The Coffin torture was feared throughout the Middle Ages and when you see one, you realise why.
It involved placing a victim inside a metal cage roughly the size of the human body. Torturers also forced overweight victims into smaller cages to heighten their discomfort as they hung from a tree or gallows. The period of time a victim was kept inside the coffin was determined by his crime. Very serious crimes were punished by death. The victim would be kept outside, under the sun, with animals able to eat their flesh, usually crows, hence the device’s other name of a ‘crow’s cage.’
36. The Iron Maiden
This torture device consisted of an iron cabinet with a hinged front and spike-covered interior, sufficient enough to enclose a human being. Once inside its conical frame, the victim would be unable to move due to the great number of steel spikes penetrating the victim’s flesh (but missing vital organs) with the strategically-placed spikes. When completely closed, the screams from the victim could not be heard outside, nor could the victim see any light or hear anything from within. This increased the psychological pain. Additionally, the spikes blocked the wounds so it took many hours – or even days – for death to occur.
If the door was opened, the victim would stand in the same position so if the torturer chose to close the door again, the spikes would penetrate the exact same wounds.
Sometimes the door was intermittently opened and closed to maximise the victim’s pain without delivering death.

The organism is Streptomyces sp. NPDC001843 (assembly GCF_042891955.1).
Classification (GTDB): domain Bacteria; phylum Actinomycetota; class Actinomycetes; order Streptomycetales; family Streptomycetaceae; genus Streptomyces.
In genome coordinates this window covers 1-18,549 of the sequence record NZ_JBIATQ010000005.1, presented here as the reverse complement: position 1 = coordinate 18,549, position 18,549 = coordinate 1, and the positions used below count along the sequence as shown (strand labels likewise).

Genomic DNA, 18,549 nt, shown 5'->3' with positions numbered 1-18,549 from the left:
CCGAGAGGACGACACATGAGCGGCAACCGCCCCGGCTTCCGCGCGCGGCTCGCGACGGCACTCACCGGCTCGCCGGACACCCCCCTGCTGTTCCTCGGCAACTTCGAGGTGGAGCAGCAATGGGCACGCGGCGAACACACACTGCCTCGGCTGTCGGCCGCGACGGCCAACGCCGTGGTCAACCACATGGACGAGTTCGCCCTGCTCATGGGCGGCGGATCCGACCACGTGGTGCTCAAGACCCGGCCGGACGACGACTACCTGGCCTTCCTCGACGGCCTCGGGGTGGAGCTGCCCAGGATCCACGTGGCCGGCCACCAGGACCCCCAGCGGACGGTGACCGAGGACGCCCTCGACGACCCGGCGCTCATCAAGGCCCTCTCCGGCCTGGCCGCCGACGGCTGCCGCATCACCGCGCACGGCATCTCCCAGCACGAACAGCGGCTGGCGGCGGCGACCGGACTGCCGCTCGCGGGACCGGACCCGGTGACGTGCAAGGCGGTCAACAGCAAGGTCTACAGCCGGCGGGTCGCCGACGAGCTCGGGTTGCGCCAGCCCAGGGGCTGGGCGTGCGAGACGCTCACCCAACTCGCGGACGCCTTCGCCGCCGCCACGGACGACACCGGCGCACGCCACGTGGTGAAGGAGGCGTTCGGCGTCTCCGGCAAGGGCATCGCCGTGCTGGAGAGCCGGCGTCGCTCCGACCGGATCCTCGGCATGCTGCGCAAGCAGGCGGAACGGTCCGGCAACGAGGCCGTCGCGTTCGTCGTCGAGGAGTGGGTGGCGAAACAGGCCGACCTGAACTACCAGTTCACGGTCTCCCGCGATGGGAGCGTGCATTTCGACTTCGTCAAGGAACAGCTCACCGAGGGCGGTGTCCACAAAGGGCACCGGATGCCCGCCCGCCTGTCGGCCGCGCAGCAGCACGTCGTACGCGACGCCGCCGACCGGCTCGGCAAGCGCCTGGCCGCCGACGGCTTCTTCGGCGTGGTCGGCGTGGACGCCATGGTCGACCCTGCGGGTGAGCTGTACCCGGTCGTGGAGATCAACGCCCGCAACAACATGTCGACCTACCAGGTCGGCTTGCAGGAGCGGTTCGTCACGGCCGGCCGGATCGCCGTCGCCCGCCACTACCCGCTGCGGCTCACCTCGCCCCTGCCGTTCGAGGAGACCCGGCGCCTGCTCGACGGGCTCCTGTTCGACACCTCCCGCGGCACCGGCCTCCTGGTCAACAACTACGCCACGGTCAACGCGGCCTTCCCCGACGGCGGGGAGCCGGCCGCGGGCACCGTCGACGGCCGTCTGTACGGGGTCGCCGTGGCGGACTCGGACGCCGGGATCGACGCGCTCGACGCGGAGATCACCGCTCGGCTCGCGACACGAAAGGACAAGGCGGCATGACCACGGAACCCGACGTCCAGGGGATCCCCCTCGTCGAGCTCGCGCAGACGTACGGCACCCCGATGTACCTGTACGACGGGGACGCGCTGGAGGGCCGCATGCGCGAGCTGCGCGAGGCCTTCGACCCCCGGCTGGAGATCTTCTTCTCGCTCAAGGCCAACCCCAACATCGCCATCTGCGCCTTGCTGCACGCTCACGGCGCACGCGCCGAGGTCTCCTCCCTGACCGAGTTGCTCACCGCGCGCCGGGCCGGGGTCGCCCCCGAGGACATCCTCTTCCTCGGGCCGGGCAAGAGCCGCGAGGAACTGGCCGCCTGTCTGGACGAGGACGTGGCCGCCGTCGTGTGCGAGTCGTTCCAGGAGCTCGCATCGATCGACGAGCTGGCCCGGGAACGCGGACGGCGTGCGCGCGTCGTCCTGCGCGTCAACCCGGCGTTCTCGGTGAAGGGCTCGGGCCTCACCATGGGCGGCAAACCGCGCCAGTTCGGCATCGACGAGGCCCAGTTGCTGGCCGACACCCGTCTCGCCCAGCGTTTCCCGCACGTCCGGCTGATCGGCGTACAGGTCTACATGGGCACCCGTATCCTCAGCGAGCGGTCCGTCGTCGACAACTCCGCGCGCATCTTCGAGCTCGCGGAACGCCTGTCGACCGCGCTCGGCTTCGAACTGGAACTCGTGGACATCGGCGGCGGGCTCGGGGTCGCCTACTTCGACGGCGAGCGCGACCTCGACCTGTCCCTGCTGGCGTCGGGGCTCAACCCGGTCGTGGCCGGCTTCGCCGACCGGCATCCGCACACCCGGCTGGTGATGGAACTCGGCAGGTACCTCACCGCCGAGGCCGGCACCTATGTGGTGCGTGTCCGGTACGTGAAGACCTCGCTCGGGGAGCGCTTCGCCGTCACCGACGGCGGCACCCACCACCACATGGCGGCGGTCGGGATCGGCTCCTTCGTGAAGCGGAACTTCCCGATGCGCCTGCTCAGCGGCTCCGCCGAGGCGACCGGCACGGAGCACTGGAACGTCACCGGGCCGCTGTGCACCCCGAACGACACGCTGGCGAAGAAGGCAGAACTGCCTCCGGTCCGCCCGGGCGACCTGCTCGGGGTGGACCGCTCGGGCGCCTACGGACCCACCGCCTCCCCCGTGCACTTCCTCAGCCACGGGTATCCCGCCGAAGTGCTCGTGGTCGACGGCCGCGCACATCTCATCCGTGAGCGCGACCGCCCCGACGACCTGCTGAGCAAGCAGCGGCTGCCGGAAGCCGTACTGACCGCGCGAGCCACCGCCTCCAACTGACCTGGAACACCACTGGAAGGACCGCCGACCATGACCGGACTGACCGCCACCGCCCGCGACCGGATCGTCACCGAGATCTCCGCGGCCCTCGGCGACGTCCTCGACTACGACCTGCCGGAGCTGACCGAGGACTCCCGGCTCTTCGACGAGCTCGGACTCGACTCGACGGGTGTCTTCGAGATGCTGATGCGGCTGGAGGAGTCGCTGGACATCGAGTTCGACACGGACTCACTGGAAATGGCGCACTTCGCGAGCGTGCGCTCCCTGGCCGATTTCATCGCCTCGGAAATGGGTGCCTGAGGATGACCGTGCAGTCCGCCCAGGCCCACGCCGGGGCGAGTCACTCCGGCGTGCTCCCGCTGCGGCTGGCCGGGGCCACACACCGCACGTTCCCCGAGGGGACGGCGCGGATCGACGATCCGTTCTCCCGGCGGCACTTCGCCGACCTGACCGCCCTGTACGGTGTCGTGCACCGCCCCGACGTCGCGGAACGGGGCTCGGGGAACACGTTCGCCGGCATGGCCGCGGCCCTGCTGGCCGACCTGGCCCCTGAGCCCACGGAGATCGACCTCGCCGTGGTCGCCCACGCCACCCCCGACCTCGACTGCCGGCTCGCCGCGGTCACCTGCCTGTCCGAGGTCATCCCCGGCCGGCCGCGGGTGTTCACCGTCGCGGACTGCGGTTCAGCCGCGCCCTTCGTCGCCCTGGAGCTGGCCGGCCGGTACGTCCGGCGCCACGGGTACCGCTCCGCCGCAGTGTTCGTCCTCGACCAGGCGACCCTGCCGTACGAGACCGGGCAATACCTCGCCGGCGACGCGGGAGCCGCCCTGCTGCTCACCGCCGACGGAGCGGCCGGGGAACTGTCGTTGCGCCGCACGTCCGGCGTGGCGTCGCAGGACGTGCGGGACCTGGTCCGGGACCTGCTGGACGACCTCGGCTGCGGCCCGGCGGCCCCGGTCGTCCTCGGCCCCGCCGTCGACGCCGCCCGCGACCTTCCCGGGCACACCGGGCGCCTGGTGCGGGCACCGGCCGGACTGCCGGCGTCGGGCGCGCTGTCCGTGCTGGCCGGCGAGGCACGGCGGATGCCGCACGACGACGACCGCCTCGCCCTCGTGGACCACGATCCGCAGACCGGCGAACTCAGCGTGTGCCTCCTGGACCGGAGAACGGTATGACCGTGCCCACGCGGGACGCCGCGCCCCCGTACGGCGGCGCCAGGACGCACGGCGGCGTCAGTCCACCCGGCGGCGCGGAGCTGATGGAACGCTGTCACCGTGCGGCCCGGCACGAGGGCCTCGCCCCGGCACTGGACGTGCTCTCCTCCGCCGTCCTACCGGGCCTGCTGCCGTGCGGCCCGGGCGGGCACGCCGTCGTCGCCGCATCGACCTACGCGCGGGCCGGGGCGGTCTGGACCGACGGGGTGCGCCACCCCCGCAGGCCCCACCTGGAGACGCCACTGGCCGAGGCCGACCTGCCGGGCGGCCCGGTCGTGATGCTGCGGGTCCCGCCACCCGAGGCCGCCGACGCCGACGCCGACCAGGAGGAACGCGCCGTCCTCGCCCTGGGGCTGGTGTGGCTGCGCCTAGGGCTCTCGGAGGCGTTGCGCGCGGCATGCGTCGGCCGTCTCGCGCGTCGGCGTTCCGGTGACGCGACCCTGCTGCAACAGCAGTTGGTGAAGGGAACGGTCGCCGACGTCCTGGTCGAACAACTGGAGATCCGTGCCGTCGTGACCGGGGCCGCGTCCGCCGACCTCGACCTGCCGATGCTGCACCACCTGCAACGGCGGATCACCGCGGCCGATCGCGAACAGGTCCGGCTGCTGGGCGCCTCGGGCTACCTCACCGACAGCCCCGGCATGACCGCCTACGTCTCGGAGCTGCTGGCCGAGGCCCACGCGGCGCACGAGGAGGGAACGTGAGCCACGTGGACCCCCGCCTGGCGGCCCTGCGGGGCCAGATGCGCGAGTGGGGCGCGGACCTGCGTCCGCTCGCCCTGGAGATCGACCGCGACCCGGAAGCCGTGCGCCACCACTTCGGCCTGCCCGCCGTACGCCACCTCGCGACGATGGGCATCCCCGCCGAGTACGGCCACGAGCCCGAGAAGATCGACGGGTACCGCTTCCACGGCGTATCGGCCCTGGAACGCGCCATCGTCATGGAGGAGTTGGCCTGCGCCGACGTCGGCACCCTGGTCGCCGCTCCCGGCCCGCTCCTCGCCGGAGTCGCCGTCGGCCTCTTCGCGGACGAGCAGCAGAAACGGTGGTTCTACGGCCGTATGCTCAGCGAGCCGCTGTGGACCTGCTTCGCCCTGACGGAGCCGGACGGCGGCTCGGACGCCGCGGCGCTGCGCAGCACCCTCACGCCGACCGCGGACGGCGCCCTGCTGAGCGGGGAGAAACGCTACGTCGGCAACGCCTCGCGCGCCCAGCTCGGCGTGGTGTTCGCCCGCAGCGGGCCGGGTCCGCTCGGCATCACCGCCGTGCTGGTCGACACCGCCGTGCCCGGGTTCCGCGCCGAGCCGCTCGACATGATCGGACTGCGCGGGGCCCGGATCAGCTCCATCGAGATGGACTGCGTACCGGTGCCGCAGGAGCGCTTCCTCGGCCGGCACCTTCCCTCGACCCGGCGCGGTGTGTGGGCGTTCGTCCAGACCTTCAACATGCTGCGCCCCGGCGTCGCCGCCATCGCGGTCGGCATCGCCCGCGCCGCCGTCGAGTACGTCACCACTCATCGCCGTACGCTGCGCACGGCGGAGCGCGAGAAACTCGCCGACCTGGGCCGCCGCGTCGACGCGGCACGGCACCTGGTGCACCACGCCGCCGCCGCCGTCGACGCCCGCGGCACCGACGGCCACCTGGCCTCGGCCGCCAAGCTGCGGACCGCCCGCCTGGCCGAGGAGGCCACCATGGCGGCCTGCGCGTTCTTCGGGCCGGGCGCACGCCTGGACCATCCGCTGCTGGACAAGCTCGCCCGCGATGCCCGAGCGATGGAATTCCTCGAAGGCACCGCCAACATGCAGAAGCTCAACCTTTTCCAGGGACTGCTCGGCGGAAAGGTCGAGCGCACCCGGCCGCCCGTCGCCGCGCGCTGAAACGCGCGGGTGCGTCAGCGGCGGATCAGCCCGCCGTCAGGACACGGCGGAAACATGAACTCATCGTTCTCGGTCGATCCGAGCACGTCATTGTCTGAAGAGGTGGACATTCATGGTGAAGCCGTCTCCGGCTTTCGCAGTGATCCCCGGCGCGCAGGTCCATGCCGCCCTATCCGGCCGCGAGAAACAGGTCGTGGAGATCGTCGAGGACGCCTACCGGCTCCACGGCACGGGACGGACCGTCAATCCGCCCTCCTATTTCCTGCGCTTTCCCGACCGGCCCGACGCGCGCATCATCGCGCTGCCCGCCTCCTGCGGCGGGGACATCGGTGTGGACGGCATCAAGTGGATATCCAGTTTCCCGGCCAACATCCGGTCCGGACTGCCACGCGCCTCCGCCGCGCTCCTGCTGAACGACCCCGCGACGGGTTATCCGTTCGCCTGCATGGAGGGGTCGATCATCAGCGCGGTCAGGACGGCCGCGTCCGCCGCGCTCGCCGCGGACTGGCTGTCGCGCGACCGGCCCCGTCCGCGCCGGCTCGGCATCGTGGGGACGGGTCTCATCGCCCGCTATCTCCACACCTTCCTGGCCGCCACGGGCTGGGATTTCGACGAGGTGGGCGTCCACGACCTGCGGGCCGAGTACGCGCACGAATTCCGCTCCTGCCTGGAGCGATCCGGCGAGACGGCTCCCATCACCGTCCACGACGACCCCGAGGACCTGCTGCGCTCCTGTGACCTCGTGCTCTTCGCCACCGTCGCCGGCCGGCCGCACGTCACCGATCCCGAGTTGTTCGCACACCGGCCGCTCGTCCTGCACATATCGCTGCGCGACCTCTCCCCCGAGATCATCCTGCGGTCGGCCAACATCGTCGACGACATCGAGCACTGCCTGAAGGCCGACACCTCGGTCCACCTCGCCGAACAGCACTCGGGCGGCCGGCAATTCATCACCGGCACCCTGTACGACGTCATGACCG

Although the ‘Iron Maiden’ is often associated with the Middle Ages no actual account prior to 1793 has yet been found.
37. Sleep Deprivation/Psychological
Psychological torture has its place among the list and no worse can be found than simple sleep deprivation. It has been said that a human can live longer without food or water than they can without sleep.
In stark contrast to torture that inflicts physical pain, psychological torture is directed at the psyche with calculated violations of psychological needs, along with deep damage to psychological structures and the breakage of beliefs, underpinning normal sanity.
Psychological torture includes deliberate use of extreme stress and situations such as mock execution, shunning, violation of deep-seated social or sexual norms and taboos, or extended solitary confinement as well as the lack of sleep. Such deprivation would cause cognitive inability, memory lapses or loss, tremors, aches, severe yawning, hallucinations and increased heart rate until eventually the body shuts down.
38. Starving and Immurement (Walled in)
Historically, starvation has been used as a death sentence. From the beginning of civilization to the Middle Ages, people were immured, or walled in, and would die for want of food. The process was simple. Put them in a niche or chamber and brick them in.
In Sweden in 1317, King Birger of Sweden imprisoned his two brothers for a coup they had staged against him. Supposedly, the king threw the key into the castle moat and the brothers died of starvation a few weeks later.
Another famous unsolved ‘starvation’ in the 14th C is that of King Richard II. Imprisoned by his cousin, Henry of Bolingbroke, it is unclear to this day if Henry starved Richard or the depressed, deposed king simply refused to eat.
39. Pressing or Pienne forte et dure
Peine forte et dure, meanng ‘hard and forceful punishment’ was a method of torture formerly used in the common law legal system, in which a defendant who refused to plead and stood mute would be subjected to having heavy stones placed upon their chest until a plea was entered or, if the weight of the stones on the chest became too great for the condemned to breathe, fatal suffocation would occur.